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|Subject: Huge Quake and Tsunami Hit Japan Fri Mar 11, 2011 2:45 pm|| |
TOKYO — An earthquake of 8.9. magnitude struck off the coast of Japan on Friday, the strongest ever recorded in the country. The quake churned up a devastating tsunami that swept over cities and farmland in the northern part of the country and threatened coastal areas throughout the Pacific and as far away the west coast of the United States and South America.Fragmentary early reports of the toll indicate that hundreds of people have been killed. Japanese police officials told the Associated Press that 200 to 300 bodies were found in Sendai, a port city in the northeastern part of the country and the closest main city to the epicenter.
Walls of water whisked away houses and cars in northern Japan, where terrified residents fled the coast. Train service was shut down across central and northern Japan, including Tokyo, and air travel was severely disrupted. A ship carrying more than 100 people was swept away by the tsunami, Kyodo News reported.
The government evacuated thousands of residents near a nuclear plant about 170 miles northeast of Tokyo after a backup generator failed, compromising the cooling system, the Associated Press reported.
Prime Minister Naoto Kan said the disaster caused major damage across wide areas. With rescue efforts just getting under way, the full extent of injuries and damage will not be known for some time.
The United States Geological Survey said the quake reached a magnitude of 8.9, making it the most severe worldwide since an 8.8 quake off the coast of Chile a little more than a year ago. It was less powerful than the 9.1-magnitude quake that struck off Northern Sumatra in late 2004. That quake spawned a tsunami that killed more than 200,000 people around the Indian Ocean.
The survey said it was centered off the coast of Honshu, the most populous of the Japanese islands, at a point about 230 miles northeast of Tokyo and a depth of about 17 miles below the earth’s surface.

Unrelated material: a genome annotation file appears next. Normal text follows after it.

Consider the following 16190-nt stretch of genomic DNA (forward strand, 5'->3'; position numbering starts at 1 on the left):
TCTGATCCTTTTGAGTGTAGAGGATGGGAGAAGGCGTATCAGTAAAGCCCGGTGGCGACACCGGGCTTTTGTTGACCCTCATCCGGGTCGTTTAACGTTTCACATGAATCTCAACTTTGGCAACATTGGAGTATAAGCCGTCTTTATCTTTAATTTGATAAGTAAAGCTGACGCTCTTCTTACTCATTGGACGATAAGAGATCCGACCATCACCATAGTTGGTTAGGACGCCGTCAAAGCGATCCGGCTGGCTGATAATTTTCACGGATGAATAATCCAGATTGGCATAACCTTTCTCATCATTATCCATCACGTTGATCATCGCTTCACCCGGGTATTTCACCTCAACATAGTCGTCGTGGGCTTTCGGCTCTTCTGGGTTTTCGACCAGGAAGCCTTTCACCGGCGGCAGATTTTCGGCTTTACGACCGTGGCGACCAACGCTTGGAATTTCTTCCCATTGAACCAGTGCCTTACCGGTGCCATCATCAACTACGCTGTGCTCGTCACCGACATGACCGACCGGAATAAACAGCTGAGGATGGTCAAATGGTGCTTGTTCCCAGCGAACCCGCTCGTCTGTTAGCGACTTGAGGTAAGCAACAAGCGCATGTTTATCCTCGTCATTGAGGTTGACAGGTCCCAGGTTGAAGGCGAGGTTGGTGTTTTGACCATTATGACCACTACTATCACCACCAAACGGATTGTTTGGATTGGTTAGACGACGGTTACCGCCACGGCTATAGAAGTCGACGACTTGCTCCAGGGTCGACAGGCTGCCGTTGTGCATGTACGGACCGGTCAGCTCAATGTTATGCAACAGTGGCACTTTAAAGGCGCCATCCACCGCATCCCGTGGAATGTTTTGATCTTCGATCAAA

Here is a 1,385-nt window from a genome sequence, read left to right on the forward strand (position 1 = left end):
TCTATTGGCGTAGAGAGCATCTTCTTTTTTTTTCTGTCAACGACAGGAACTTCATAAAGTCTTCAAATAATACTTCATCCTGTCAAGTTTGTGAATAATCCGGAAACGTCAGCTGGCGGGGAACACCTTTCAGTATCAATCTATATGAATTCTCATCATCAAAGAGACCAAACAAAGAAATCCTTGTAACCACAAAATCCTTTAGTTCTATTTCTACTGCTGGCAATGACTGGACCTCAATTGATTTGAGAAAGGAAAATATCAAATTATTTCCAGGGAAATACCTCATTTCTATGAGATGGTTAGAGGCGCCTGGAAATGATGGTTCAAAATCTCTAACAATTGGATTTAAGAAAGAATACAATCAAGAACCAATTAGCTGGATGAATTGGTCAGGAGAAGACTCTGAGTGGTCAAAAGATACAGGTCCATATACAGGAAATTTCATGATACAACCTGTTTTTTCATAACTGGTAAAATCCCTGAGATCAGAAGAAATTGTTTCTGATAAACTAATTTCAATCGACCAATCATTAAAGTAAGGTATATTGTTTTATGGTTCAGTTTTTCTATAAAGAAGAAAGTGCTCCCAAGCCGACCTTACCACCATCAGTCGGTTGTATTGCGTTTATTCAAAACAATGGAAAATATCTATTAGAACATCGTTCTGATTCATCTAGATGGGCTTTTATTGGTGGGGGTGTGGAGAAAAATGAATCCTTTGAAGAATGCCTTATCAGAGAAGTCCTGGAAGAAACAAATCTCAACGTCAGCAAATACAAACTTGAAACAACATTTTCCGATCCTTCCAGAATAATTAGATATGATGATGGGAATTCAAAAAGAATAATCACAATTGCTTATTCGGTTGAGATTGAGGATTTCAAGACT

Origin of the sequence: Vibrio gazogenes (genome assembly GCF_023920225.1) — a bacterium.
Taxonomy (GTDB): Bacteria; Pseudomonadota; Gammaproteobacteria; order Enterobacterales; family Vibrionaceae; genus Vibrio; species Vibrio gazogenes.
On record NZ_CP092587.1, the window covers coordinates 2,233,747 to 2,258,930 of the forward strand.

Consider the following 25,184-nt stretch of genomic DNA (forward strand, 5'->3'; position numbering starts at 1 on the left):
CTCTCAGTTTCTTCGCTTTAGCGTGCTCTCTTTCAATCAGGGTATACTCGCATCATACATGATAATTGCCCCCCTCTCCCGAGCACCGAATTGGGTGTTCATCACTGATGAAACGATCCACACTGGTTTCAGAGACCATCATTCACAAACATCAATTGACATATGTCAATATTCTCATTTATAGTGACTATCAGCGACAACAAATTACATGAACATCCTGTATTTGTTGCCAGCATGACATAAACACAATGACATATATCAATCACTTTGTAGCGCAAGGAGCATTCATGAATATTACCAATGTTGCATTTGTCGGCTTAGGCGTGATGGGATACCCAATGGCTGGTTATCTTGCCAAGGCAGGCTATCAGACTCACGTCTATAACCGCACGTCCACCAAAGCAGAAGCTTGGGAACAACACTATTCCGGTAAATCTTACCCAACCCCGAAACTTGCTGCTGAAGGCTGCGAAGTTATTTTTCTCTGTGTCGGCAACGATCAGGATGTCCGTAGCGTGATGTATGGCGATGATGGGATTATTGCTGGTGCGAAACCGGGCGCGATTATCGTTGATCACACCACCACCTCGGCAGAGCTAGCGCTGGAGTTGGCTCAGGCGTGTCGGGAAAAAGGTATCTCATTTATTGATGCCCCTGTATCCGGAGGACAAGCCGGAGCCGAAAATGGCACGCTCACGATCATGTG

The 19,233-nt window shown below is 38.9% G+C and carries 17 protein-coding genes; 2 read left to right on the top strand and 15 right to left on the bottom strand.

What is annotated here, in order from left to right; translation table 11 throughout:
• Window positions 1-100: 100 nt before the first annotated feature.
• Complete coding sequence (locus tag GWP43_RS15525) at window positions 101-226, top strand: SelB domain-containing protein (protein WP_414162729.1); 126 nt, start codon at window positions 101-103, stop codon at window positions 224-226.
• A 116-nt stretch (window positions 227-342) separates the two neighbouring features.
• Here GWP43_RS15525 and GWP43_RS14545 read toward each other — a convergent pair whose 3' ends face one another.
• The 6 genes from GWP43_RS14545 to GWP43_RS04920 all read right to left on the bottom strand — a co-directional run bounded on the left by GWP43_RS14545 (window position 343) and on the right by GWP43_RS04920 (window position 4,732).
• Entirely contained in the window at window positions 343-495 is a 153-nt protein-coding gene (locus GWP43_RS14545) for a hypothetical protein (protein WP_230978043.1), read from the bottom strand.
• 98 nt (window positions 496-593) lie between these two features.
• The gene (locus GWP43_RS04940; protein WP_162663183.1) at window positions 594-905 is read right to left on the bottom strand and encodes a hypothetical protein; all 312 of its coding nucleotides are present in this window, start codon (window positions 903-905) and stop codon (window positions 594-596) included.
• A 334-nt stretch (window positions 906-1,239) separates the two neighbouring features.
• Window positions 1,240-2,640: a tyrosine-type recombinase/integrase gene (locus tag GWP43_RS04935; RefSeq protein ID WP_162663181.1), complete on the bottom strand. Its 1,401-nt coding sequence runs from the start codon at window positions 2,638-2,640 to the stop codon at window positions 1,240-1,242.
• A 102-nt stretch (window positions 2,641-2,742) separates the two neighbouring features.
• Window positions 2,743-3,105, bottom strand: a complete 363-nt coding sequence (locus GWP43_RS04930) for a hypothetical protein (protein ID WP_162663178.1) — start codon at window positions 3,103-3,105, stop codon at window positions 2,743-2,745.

The quake occurred at 2:46 p.m. Tokyo time, and was so powerful that buildings in central Tokyo, designed to withstand major earthquakes, swayed.
“This tremor was unlike any I’ve experienced previously, and I’ve lived here for eight years,” said Matt Alt, an American writer and translator living in Tokyo. “It was a sustained rolling that made it impossible to stand, almost like vertigo.” Dozens of aftershocks have been felt in the hours after the quake, some of them of magnitude 6.0 or greater, strong enough to do significant damage of their own..
President Obama said the United States was ready to help with any assistance. "Michelle and I send our deepest condolences to the people of Japan,” he said in a statement. He said he had instructed federal agencies to be prepared to assist Hawaii and any other areas in the United States affected by the tsunami.
Officials around the Pacific warned residents of coastal areas to prepare for a possible tsunami, but the initial reports were of minimal to no damage in the first places that the wave reached. Tsunami waves of about 30 centimeters, or about 2.5 feet, were reported in Halmahera, Indonesia, but did little harm. Russia, China and Indonesia canceled their warnings after a few hours.
Gauges at Midway Island in the Pacific registered a wave amplitude of about five feet, according to Gerard Fryer, a geophysicist with the Pacific Tsunami Warning Center. In Hawaii, where an evacuation of coastal areas was ordered, a surge of about four feet was reported. Waves of that size have the potential to be devastating, Mr. Fryer said, because “there’s a tremendous amount of water” in them. But initial reports from Hawaii mentioned only minor damage.
Mr. Fryer said that concerns that the waves might wash over entire low-lying islands in the Pacific were unfounded. “Washing over islands is not going to happen,” he said. Still, he said, that communities on the West Coast of North America should take precautions.
Television images showed waves of more than 12 feet roaring inland in Japan. The tsunami drew a line of white fury across the ocean, heading toward the shoreline. Cars and trucks were still moving on highways as the water rushed toward them.
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Martin Fackler reported from Tokyo, and Kevin Drew from Hong Kong. Daniel Krieger contributed from Osaka, Japan, Bettina Wassener from Hong Kong, Alan Cowell and Richard Berry from Paris, Michael Schwirtz from Moscow, Henry Fountain and Maria Newman from New York, Mike Hale from Honolulu, and Elisabeth Bumiller from Brussels.